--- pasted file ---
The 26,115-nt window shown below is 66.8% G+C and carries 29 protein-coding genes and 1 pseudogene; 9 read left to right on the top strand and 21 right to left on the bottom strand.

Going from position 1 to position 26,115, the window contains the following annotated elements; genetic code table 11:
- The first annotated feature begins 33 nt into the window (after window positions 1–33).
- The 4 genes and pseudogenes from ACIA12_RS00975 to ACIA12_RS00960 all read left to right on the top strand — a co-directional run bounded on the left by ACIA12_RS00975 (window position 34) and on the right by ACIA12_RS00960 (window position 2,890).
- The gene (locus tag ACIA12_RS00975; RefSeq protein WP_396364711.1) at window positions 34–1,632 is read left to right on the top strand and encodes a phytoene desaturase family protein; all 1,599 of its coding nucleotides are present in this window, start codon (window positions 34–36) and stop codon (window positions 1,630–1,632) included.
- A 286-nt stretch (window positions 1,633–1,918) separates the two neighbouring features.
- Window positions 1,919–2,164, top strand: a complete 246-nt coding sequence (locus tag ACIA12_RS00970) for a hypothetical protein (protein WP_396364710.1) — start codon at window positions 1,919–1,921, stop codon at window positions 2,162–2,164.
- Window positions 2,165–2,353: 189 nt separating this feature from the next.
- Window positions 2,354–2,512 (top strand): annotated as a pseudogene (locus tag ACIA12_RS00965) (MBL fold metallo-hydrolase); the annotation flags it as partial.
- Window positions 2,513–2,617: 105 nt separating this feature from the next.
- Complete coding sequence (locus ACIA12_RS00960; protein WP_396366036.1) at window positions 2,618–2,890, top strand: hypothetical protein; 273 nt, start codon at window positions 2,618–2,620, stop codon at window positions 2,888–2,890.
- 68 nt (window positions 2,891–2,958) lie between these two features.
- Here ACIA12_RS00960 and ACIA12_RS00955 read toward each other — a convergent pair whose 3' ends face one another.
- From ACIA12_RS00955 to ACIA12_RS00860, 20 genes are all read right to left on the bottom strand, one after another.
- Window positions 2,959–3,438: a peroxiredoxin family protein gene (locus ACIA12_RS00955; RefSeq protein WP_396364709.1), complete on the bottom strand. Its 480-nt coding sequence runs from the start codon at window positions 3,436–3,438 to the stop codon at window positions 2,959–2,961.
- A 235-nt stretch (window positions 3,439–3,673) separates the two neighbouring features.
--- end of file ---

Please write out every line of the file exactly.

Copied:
The 26,115-nt window shown below is 66.8% G+C and carries 29 protein-coding genes and 1 pseudogene; 9 read left to right on the top strand and 21 right to left on the bottom strand.

Going from position 1 to position 26,115, the window contains the following annotated elements; genetic code table 11:
- The first annotated feature begins 33 nt into the window (after window positions 1–33).
- The 4 genes and pseudogenes from ACIA12_RS00975 to ACIA12_RS00960 all read left to right on the top strand — a co-directional run bounded on the left by ACIA12_RS00975 (window position 34) and on the right by ACIA12_RS00960 (window position 2,890).
- The gene (locus tag ACIA12_RS00975; RefSeq protein WP_396364711.1) at window positions 34–1,632 is read left to right on the top strand and encodes a phytoene desaturase family protein; all 1,599 of its coding nucleotides are present in this window, start codon (window positions 34–36) and stop codon (window positions 1,630–1,632) included.
- A 286-nt stretch (window positions 1,633–1,918) separates the two neighbouring features.
- Window positions 1,919–2,164, top strand: a complete 246-nt coding sequence (locus tag ACIA12_RS00970) for a hypothetical protein (protein WP_396364710.1) — start codon at window positions 1,919–1,921, stop codon at window positions 2,162–2,164.
- Window positions 2,165–2,353: 189 nt separating this feature from the next.
- Window positions 2,354–2,512 (top strand): annotated as a pseudogene (locus tag ACIA12_RS00965) (MBL fold metallo-hydrolase); the annotation flags it as partial.
- Window positions 2,513–2,617: 105 nt separating this feature from the next.
- Complete coding sequence (locus ACIA12_RS00960; protein WP_396366036.1) at window positions 2,618–2,890, top strand: hypothetical protein; 273 nt, start codon at window positions 2,618–2,620, stop codon at window positions 2,888–2,890.
- 68 nt (window positions 2,891–2,958) lie between these two features.
- Here ACIA12_RS00960 and ACIA12_RS00955 read toward each other — a convergent pair whose 3' ends face one another.
- From ACIA12_RS00955 to ACIA12_RS00860, 20 genes are all read right to left on the bottom strand, one after another.
- Window positions 2,959–3,438: a peroxiredoxin family protein gene (locus ACIA12_RS00955; RefSeq protein WP_396364709.1), complete on the bottom strand. Its 480-nt coding sequence runs from the start codon at window positions 3,436–3,438 to the stop codon at window positions 2,959–2,961.
- A 235-nt stretch (window positions 3,439–3,673) separates the two neighbouring features.